Home High Security and Challenge Locks (1025) RARE Hines Key System (Thanks DanBai123!)

(1025) RARE Hines Key System (Thanks DanBai123!)

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My vises are made by Panavise, a U.S. Company.  The one with the wide jaws is the model 350.  The smaller one is the model 301. Both have the 312 Base mount – www.panavise.com

 

Comment(17)

  1. I had the same thought as a couple others. Wouldn’t it be possible to pick as long as you pick to the wafers shear line and not just the driver pin shear line? As long as the wafers are set you should be able to pick correct?

  2. Who ever came with the brilliant ideas should get the rewards for the best security. I am going to do the same thing.

  3. This would be a great second lock on a door as long as the building had two entrances. If/when someone tries to enter without a key you would know, and with the second entrance, at least you would be able to remove the lock from the door and reset it like you did.
    Great idea for preventing bumping the locks.

  4. so does that mean that you could disable a lock with a trap pin of this kind just by using a tensioner to quarter turn the lock?, surely that could leave a lock owner with a potential big problem of being nobbled by lock outs?

  5. you should be able to "doubbel pick" those 3 pins and just like a cerated pin get an "extra click" out of that "master wafer" on those 3 pins before juh actually turn the lock.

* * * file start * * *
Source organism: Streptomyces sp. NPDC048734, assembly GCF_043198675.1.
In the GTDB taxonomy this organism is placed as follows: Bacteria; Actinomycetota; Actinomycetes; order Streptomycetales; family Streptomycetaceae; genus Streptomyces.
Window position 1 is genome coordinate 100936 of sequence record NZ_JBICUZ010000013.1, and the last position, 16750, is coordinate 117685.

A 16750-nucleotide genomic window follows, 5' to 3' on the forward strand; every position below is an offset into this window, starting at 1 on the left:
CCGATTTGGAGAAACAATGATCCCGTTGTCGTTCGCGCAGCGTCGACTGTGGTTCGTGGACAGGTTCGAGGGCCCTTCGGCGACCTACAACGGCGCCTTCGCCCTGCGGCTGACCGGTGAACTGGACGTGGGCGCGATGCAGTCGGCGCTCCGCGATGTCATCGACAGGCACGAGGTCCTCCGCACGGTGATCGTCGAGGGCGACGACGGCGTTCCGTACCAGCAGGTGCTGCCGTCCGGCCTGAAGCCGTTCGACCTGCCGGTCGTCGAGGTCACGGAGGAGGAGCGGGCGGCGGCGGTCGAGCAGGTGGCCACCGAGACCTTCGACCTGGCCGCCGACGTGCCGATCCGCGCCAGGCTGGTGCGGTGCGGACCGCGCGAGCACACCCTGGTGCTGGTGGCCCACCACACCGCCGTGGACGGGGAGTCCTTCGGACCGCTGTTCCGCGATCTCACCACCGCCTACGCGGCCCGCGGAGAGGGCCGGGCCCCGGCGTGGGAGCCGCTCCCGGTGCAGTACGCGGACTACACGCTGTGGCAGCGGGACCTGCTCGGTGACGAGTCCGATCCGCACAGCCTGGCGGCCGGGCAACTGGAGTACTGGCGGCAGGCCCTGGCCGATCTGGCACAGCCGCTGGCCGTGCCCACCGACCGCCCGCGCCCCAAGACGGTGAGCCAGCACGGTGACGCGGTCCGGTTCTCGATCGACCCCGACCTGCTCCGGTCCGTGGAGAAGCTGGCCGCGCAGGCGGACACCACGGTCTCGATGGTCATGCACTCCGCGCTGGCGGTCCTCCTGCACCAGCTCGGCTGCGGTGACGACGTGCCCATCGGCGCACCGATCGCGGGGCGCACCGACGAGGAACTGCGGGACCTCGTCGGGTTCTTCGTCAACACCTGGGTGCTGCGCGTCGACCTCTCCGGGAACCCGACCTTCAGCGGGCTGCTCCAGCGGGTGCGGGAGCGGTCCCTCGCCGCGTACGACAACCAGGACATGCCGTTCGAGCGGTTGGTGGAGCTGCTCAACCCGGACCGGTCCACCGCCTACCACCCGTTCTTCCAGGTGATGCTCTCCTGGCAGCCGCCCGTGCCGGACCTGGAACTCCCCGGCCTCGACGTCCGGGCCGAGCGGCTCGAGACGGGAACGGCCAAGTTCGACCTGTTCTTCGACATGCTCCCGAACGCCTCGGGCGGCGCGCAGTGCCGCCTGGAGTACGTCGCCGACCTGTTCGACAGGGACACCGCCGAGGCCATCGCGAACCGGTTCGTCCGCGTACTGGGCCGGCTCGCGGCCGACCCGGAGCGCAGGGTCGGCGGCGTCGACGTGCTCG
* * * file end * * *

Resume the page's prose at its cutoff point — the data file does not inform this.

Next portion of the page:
6. Quick question on operation – when using the correct key does it set the wafers against the core so that the bible pins dont activate the alien tech? Is it at all possible to pick it (though maybe unlikely) by setting the wafers in the right position?

  7. Just a thought, could you use a plug spinner on the core after you have it picked to try and rotate the core so fast that the trap pins would not engage with the cutouts?

  8. Just to be sure I understand 100% how this works. The problem is that you have multiple shear lines at those trap pins created by the wafers… so if you take the first shear line, the wafer stays in the plug and doesn't cover up the end of he pins, right?
    So if you know about those locks, you could try to take the second shear line for the middle pins – you'll probably have to find the binding order of those middle pins, by having them fall down multiple times, but it should be possible, right? Given enough time and skill and the knowledge of the mechanism

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